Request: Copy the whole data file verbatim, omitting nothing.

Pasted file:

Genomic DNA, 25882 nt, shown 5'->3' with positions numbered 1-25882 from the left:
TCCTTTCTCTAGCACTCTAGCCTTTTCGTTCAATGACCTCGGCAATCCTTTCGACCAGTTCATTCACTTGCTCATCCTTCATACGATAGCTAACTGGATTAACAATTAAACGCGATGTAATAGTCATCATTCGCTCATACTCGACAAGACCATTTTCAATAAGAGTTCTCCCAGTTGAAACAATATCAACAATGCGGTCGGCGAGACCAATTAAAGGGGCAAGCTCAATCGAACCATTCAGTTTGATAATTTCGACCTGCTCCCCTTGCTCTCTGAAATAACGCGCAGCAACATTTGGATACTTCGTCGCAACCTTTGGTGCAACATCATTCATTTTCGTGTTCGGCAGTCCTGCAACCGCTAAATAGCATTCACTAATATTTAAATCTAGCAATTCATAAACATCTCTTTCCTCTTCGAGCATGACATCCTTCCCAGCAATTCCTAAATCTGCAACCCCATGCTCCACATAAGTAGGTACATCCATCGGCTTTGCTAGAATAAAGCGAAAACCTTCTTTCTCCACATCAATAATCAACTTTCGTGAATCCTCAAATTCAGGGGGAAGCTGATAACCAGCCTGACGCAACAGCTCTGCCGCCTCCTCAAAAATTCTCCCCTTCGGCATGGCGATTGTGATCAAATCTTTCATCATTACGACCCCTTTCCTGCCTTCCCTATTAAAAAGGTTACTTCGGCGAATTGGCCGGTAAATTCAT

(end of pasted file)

Genomic DNA, 25882 nt, shown 5'->3' with positions numbered 1-25882 from the left:
TCCTTTCTCTAGCACTCTAGCCTTTTCGTTCAATGACCTCGGCAATCCTTTCGACCAGTTCATTCACTTGCTCATCCTTCATACGATAGCTAACTGGATTAACAATTAAACGCGATGTAATAGTCATCATTCGCTCATACTCGACAAGACCATTTTCAATAAGAGTTCTCCCAGTTGAAACAATATCAACAATGCGGTCGGCGAGACCAATTAAAGGGGCAAGCTCAATCGAACCATTCAGTTTGATAATTTCGACCTGCTCCCCTTGCTCTCTGAAATAACGCGCAGCAACATTTGGATACTTCGTCGCAACCTTTGGTGCAACATCATTCATTTTCGTGTTCGGCAGTCCTGCAACCGCTAAATAGCATTCACTAATATTTAAATCTAGCAATTCATAAACATCTCTTTCCTCTTCGAGCATGACATCCTTCCCAGCAATTCCTAAATCTGCAACCCCATGCTCCACATAAGTAGGTACATCCATCGGCTTTGCTAGAATAAAGCGAAAACCTTCTTTCTCCACATCAATAATCAACTTTCGTGAATCCTCAAATTCAGGGGGAAGCTGATAACCAGCCTGACGCAACAGCTCTGCCGCCTCCTCAAAAATTCTCCCCTTCGGCATGGCGATTGTGATCAAATCTTTCATCATTACGACCCCTTTCCTGCCTTCCCTATTAAAAAGGTTACTTCGGCGAATTGGCCGGTAAATTCAT